You know the world is topsy-turvy when, on a Monday morning, you find it more heart-wrenching to send your child off to kindergarten than to bring her twin sister to a pediatric cancer clinic for chemotherapy.
Like mothers across the nation, I am absolutely heartbroken over what happened in Newtown. The fact that my daughters are just shy of 6, and that it happened just miles away from my hometown, have made it that much more visceral and immediate. I still find myself crying over it several times a day. It's nearly impossible to process -- especially at what's such a joyous and magical time of year for young kids.
The Internet and the blogosphere abound with powerful responses to the tragedy. People have made passionate pleas for gun law reform and assault weapons bans, they've made the case for better access to mental health care and have lamented our culture of violence. I agree with all of it, and won't attempt to duplicate those messages here.
But I do want to share my perspective as the mother of a child who is fighting a life-threatening disease.
Our life changed completely one day last summer when we found out that our 5-year-old daughter, Clio, had leukemia. Suddenly, everything else in our lives -- our work, our plans, our ordinary routine -- was rendered insignificant next to our quest to save our daughter's life.
Since her diagnosis, we have endured hospital stays and harrowing side effects. Currently, we bring her to the clinic for chemo twice a week. We give her all manner of medications at home, and are constantly vigilant against germs and infections. Her treatment will go on for another two years, and only three years after that will she be considered "cured," assuming she doesn't relapse.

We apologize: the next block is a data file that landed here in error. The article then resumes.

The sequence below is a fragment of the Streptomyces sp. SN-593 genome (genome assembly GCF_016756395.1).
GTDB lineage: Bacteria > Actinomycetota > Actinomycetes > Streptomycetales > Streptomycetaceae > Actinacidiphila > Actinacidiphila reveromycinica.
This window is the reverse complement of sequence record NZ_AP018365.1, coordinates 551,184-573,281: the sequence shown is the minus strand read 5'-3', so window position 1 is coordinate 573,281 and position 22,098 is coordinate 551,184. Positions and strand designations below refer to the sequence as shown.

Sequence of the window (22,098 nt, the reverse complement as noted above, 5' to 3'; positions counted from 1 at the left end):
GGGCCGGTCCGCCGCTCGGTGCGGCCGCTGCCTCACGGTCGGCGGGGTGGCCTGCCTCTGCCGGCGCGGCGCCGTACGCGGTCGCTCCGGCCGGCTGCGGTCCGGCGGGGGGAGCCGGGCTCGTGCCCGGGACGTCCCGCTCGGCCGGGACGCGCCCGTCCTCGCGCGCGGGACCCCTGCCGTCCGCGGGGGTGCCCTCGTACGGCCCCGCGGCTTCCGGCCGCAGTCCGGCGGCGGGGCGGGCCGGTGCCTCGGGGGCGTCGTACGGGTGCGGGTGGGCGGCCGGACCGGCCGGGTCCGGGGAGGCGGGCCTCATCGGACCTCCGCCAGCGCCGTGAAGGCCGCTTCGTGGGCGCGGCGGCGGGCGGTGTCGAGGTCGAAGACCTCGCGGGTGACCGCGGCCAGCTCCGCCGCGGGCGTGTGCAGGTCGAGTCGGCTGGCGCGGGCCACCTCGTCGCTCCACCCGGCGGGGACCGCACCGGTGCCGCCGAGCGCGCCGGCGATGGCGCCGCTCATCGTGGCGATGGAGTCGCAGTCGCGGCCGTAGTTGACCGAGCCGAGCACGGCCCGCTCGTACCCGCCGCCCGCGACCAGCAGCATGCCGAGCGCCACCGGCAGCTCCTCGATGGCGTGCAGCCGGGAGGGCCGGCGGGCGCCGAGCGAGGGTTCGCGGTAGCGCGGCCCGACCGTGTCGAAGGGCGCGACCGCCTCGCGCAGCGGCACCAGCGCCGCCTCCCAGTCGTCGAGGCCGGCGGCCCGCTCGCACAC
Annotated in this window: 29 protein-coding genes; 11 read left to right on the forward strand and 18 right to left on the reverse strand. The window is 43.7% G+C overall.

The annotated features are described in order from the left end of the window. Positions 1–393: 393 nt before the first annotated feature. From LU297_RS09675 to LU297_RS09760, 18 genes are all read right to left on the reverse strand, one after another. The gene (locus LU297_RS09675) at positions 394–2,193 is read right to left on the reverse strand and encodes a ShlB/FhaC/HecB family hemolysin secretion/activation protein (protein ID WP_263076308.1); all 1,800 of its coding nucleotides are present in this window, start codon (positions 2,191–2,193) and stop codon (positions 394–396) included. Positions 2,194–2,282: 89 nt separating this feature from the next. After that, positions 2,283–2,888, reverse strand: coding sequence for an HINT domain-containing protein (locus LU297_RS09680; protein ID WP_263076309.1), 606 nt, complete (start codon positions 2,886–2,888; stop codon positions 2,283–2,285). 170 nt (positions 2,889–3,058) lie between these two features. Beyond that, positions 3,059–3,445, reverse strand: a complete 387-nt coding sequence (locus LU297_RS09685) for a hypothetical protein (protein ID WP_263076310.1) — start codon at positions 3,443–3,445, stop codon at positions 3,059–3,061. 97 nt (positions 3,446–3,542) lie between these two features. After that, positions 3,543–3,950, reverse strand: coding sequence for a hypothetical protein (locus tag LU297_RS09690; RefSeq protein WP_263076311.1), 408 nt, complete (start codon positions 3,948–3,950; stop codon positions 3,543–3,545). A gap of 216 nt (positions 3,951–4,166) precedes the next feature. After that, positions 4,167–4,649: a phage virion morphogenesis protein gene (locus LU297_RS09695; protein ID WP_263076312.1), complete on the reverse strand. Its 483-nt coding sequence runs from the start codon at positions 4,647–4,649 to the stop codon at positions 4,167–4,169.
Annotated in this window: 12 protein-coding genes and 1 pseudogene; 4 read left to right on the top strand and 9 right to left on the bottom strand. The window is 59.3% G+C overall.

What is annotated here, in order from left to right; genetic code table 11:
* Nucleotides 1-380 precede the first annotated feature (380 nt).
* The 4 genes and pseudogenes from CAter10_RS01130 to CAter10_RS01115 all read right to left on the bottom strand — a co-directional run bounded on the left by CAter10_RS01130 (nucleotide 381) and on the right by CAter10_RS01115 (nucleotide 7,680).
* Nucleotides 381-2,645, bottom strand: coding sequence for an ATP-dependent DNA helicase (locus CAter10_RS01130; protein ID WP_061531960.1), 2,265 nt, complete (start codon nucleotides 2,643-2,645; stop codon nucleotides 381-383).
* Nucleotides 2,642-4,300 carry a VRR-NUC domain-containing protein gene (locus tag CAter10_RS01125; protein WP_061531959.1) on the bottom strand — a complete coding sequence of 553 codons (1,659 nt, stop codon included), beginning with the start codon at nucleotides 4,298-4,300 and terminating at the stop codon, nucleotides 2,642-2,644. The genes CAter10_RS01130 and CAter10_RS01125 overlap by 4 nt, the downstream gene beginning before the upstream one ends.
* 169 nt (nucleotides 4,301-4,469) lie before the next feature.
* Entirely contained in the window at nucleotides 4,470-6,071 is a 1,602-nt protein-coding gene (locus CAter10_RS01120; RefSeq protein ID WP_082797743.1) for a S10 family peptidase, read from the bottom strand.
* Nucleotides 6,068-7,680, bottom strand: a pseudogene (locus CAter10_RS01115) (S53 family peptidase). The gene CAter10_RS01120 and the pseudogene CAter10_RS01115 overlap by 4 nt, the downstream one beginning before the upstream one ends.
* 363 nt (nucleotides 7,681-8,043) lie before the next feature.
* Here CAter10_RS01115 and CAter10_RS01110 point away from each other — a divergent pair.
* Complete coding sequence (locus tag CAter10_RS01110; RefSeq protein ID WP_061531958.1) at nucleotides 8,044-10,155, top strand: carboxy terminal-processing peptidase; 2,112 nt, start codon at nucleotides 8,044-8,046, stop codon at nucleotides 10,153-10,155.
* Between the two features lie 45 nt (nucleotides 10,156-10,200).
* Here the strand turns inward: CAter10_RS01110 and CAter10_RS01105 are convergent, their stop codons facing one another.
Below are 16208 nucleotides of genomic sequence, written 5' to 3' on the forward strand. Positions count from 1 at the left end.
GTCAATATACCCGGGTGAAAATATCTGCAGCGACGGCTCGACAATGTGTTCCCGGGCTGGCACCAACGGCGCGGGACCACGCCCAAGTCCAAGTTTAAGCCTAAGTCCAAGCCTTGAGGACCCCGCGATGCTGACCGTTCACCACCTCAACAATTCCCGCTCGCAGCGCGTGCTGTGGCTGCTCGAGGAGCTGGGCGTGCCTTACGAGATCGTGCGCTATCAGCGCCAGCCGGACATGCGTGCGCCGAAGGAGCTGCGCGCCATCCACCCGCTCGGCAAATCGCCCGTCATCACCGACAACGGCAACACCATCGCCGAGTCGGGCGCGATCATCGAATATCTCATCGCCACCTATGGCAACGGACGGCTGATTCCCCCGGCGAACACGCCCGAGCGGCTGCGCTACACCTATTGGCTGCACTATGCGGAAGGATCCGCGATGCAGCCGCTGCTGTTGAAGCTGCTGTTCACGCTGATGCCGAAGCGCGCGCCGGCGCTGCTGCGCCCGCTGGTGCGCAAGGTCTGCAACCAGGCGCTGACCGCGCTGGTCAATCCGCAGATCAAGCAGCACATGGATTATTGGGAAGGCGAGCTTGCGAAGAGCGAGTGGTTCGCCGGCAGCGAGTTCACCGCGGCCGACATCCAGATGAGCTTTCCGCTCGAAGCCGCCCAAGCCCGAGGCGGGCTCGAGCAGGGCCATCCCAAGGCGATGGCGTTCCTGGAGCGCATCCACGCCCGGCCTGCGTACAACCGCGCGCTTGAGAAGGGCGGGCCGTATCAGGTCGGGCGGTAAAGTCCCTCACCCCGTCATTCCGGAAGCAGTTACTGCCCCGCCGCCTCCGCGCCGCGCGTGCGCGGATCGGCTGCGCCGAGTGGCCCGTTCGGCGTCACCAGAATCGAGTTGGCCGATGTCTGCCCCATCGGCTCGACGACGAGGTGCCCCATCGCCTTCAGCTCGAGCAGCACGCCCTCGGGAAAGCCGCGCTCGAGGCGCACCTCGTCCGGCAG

Her chances of survival are excellent -- around 90 percent -- and we are hopeful. But the first weeks after her diagnosis, when we weren't sure of her prognosis, were absolute hell. In anguished moments I thought: Why couldn't I have cancer instead? Even now, I'd trade places with her in a heartbeat if I could, to spare her the discomfort, the missed opportunities, the anxiety.
I suspect that any of the parents of those innocent little children killed on Friday would do exactly the same thing. If they could go back in time and alter things such that they were the ones in the path of that deranged gunman, instead of their babies, they would.
It feels callous, in some way, to be grateful -- beyond grateful, there are no words for how grateful -- that this didn't happen to my children. And yet, of course, I am. I am grateful beyond words that I have the chance to fight tooth and nail and heart and soul for my daughter's life.
The parents of those twenty children didn't have that chance.
I have the sum knowledge of years of scientific and medical research, powerful medications and the support of dedicated and compassionate nurses, doctors and other staff, all being put toward saving my child's life.
The parents of those children didn't have any of that.
My child's life is threatened only by biology -- a series of chance genetic mutations. There is nobody and nothing to blame -- no evil intent, no man-made machines, no laws or cultural norms. Nothing could have prevented her illness from happening in the first place.
If, God forbid, she did die from her disease, I would feel no malice toward anyone or anything. While I would be devastated, to be sure, that devastation wouldn't be compounded with fury and incomprehension as to how something so horrible could happen.
I would most likely have a chance to say goodbye. Those parents didn't have a chance.
My child only has cancer. Only. I never thought I'd feel grateful for this fact.
This post originally appeared on Jane's Calamity.
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